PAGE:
'Systematic crackdown' ongoing in Belarus: UN rights chief

Geneva, SwitzerlandUpdated: Feb 25, 2021, 08:24 PM IST
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Speaking to the UN Human Rights Council via video-link, Michelle Bachelet presented a damning report on the crisis-wracked country, warning that its "unprecedented" human rights crisis was deteriorating.

The United Nations rights chief decried Thursday the systematic repression of demonstrations in Belarus, voicing alarm at recent legislative moves enabling harsher penalties for peaceful protesters and the media.

Speaking to the UN Human Rights Council via video-link, Michelle Bachelet presented a damning report on the crisis-wracked country, warning that its "unprecedented" human rights crisis was deteriorating.

"The government's systematic crackdown against protesters continues," she said. 

"I am worried by increased targeting of journalists and human rights defenders both institutionally and individually," she said.

Last week, two journalists were sentenced to two years in prison for filming a protest last year, while a journalist and a doctor were put on trial accused of disclosing the medical records of a protester who died in detention.

Bachelet also said that "large-scale searches of human rights defenders, journalists, and organisations... were conducted, reportedly in connection with criminal investigations for 'mass disorder'."  

As of February 9, she said, 246 people had been sentenced to prison terms on allegedly politically-motivated charges.

- 'Atmosphere of fear' -

Belarus was gripped by months of unprecedented anti-government demonstrations that erupted after a disputed presidential election last August which saw Alexander Lukashenko claim a sixth term in office.

His opponents say the polls were rigged and that political novice Svetlana Tikhanovskaya, who ran in place of her jailed husband, was the true winner.

Belarusian security forces unleashed a harsh crackdown against the protests, detaining demonstrators and pushing opposition leaders into exile.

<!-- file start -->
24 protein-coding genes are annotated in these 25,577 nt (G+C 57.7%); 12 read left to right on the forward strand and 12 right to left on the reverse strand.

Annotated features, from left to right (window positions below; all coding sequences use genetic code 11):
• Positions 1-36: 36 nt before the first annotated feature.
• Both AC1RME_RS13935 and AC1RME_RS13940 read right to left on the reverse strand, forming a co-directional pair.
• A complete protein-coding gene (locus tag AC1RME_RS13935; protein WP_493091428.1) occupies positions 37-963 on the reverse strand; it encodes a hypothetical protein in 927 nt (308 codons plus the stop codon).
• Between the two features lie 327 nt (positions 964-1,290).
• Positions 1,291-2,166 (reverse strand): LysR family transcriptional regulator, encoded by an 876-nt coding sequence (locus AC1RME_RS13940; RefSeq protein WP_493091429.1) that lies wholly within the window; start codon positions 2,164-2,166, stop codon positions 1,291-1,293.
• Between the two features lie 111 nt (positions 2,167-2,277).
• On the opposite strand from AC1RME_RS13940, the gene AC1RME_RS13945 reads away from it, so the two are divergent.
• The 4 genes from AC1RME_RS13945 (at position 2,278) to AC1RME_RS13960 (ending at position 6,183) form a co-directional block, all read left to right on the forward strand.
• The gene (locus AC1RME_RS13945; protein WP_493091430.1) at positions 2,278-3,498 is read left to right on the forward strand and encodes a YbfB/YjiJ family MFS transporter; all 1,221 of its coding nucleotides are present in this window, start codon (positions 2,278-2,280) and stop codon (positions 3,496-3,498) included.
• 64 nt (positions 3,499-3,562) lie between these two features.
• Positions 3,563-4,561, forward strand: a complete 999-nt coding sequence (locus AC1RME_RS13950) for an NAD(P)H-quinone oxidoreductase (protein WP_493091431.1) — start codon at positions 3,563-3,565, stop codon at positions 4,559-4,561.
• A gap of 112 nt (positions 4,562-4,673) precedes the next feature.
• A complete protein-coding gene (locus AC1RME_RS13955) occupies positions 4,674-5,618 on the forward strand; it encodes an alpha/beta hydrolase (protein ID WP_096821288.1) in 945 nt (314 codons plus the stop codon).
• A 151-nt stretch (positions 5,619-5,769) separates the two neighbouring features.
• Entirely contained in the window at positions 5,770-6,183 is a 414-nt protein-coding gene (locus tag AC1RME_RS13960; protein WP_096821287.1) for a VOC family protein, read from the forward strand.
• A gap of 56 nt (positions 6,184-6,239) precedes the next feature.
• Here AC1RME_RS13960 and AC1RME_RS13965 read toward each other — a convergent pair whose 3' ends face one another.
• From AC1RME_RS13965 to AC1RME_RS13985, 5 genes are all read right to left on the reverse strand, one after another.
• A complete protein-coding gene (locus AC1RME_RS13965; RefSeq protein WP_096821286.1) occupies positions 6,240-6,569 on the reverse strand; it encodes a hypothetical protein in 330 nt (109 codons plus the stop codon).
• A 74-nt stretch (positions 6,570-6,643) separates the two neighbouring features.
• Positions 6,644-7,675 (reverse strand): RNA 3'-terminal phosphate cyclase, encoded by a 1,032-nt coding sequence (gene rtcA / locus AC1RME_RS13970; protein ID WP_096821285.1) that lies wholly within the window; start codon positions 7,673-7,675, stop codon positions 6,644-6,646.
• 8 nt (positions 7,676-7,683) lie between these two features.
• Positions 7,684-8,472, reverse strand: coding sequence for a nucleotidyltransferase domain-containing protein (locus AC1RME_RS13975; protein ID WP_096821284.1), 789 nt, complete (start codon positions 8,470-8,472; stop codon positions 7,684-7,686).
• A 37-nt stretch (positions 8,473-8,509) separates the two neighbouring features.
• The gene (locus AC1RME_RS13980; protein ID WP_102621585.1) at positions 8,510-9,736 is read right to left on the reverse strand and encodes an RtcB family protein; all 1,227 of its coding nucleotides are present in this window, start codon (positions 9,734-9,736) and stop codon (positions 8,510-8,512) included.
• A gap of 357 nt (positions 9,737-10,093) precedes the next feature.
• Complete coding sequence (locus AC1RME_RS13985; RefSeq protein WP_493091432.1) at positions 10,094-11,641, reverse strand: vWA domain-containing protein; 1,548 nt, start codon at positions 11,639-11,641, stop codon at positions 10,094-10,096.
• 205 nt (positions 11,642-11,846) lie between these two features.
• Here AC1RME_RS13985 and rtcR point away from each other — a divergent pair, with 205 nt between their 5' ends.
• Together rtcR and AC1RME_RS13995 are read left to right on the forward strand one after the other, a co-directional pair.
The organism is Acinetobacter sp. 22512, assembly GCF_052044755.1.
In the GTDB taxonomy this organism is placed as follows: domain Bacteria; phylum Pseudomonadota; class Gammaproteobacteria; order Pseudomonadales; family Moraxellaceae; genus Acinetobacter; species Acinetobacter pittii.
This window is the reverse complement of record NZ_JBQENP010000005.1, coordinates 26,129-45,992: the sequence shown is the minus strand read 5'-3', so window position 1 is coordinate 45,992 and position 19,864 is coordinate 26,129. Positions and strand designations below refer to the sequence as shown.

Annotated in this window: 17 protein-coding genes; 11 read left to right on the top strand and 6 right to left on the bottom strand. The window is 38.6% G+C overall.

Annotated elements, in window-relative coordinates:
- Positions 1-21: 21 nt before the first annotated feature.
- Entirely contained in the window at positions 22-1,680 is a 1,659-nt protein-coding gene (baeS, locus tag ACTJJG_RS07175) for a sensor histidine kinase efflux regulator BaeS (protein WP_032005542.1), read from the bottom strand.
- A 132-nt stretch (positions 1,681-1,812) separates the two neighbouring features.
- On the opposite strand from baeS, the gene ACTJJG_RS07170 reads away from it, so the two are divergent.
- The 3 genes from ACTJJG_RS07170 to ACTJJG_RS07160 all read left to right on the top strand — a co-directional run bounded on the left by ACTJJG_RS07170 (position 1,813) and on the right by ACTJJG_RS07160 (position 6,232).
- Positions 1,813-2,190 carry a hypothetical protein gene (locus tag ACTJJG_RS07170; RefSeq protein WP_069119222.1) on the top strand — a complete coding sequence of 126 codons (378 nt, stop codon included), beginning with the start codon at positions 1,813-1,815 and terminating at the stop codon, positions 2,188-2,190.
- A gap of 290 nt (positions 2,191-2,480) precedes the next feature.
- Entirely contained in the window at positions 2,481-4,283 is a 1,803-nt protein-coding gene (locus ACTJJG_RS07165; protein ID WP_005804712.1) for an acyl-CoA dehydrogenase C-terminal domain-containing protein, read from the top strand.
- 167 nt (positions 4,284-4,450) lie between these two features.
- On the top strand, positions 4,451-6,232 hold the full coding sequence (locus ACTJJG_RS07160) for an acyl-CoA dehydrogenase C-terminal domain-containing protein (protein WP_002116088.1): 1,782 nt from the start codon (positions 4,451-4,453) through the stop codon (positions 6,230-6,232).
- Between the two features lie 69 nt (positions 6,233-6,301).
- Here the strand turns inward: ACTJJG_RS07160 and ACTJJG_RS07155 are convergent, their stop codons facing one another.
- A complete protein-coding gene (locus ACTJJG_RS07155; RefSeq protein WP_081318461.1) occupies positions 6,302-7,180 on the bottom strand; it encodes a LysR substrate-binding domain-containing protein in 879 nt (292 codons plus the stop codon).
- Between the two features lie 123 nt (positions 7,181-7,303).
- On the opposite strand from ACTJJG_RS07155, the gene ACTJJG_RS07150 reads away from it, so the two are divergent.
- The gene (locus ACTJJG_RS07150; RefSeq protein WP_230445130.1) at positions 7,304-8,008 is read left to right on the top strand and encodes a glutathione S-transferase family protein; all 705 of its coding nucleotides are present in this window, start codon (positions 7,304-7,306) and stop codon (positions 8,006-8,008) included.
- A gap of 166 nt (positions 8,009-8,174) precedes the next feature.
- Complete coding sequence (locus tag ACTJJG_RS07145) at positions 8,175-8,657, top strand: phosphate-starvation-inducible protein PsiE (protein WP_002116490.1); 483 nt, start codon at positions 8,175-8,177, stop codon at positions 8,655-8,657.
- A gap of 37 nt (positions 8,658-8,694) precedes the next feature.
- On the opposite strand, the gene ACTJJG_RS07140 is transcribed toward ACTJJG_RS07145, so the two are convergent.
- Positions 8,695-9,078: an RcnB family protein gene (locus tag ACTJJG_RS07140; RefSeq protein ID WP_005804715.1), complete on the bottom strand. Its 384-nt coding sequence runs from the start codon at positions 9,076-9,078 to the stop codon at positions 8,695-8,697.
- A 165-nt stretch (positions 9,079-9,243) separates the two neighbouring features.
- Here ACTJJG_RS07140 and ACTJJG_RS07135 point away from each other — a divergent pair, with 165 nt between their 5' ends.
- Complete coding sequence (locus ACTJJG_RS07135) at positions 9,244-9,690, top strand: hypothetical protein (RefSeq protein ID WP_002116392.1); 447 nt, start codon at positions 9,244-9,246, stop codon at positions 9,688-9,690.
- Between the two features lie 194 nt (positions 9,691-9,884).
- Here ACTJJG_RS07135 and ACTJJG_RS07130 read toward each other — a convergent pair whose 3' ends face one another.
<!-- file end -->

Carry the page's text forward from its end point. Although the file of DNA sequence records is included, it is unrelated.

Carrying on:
Bachelet said her report, which covered the period from last May to December 20, confirmed "numerous and widespread violations".

She pointed to "mass arbitrary arrests and detentions", as well as hundreds of allegations of torture, and intimidation and harassment of journalists, activists and opposition members.

"All these violations, committed with impunity, created an atmosphere of fear," Bachelet said.

She said the Belarus government had responded to the report, acknowledging that preliminary investigation bodies had received 4,644 complaints about the use of physical force.

But, she said, the government had also said that over 1,050 of those complaints were rejected, and had offered no information regarding whether any security personnel had been investigated over allegations of excessive force.

"We understand that not one of the hundreds of complaints for acts of torture and ill-treatment... had led to the opening of a criminal case, prior to our cut-off date of December 20," Bachelet said. 

And since then, the situation in the country had worsened further.

Bachelet voiced particular concern that "legislative amendments currently in preparation reportedly enable harsher punishments for participation in peaceful demonstrations."

"It is essential for the future of the country that respect for human rights, and the broadest possible civic space, be established," Bachelet insisted.

"All those who have been detained for peacefully exercising their rights should be released," she said, also demanding "an immediate end to the policy of harassment and intimidation of civil society and media workers."

Bachelet also called for "thorough, effective, credible and transparent investigations" into all alleged violations.

Her report urges Belarus to undertake significant legal reform to ensure fair trials, due process and the independence of the judiciary.

Bachelet stressed that her office stands ready to cooperate with the Belarusian authorities "to facilitate the significant transformations" needed.